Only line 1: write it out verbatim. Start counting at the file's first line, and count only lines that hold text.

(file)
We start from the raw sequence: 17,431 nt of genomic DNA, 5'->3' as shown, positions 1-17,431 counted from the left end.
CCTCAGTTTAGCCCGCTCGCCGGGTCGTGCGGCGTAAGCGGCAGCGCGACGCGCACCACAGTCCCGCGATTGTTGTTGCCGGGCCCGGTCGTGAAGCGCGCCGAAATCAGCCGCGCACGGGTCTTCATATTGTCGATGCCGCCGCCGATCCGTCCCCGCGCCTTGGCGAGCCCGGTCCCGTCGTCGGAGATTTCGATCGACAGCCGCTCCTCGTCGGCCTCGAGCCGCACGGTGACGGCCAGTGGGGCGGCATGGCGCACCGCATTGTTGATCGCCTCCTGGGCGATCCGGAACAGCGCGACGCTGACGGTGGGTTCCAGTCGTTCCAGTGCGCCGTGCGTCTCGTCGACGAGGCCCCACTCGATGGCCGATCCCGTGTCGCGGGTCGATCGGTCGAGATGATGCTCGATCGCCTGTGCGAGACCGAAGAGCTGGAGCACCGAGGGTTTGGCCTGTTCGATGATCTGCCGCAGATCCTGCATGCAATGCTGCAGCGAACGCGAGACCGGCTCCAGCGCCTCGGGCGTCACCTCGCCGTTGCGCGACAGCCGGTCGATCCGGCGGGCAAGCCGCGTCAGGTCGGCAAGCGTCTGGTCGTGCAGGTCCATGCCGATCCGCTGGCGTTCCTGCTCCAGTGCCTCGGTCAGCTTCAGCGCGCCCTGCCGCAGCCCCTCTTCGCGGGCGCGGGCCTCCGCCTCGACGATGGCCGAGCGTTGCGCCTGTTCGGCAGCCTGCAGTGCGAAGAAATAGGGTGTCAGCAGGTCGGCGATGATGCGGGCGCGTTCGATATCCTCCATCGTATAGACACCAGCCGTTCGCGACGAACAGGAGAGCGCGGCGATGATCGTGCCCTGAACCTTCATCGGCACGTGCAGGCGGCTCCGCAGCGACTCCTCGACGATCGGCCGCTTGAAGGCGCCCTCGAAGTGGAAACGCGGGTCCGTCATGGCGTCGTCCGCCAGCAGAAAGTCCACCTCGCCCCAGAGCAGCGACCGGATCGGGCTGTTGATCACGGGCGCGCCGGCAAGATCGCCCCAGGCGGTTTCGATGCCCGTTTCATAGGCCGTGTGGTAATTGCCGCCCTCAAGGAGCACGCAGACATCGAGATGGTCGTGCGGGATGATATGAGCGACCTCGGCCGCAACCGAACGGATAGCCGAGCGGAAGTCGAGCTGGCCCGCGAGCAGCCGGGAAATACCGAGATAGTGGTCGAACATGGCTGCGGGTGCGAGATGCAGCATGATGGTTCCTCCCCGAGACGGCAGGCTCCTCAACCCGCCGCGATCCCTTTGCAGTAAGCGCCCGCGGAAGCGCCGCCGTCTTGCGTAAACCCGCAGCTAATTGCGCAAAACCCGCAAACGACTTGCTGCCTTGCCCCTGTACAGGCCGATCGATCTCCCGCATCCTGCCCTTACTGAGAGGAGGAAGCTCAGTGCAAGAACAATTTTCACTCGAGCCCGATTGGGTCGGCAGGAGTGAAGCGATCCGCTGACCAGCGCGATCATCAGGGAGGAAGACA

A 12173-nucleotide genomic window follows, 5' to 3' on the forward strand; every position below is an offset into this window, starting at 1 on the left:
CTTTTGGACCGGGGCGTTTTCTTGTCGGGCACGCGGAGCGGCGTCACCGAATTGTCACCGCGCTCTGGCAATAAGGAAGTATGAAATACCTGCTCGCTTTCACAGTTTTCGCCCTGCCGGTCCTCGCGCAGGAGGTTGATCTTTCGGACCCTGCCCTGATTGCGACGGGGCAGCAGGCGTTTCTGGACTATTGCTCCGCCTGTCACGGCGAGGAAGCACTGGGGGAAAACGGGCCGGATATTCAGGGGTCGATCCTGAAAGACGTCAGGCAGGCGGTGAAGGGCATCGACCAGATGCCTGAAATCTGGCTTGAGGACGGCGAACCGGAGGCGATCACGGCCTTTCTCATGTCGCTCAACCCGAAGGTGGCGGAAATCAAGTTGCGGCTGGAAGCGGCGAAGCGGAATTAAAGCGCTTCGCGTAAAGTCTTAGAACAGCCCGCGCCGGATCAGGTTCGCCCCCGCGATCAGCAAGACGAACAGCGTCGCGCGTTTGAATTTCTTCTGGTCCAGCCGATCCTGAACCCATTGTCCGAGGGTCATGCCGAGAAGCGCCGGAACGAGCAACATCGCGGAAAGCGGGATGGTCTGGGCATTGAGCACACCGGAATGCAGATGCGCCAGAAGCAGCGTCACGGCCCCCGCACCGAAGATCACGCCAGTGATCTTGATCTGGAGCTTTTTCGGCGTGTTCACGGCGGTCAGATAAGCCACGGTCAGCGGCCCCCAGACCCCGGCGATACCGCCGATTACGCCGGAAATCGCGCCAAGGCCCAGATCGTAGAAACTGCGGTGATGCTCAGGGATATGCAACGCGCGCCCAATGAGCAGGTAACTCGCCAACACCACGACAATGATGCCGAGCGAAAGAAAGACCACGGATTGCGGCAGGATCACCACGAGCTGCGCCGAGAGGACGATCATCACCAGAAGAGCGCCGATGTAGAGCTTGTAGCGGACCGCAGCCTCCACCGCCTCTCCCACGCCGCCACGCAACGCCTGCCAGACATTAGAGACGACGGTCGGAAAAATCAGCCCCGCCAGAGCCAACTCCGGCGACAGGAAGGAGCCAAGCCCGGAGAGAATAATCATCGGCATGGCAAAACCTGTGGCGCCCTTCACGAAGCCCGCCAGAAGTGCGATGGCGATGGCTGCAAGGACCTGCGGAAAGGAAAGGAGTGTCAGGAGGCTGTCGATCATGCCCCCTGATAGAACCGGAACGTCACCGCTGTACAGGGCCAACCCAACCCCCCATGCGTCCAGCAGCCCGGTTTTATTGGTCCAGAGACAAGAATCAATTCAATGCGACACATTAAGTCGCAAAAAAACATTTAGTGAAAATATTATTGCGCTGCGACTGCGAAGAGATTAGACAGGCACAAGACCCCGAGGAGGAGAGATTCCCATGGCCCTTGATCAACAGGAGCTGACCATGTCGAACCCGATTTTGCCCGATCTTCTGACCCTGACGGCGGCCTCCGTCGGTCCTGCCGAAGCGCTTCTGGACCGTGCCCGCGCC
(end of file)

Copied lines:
We start from the raw sequence: 17,431 nt of genomic DNA, 5'->3' as shown, positions 1-17,431 counted from the left end.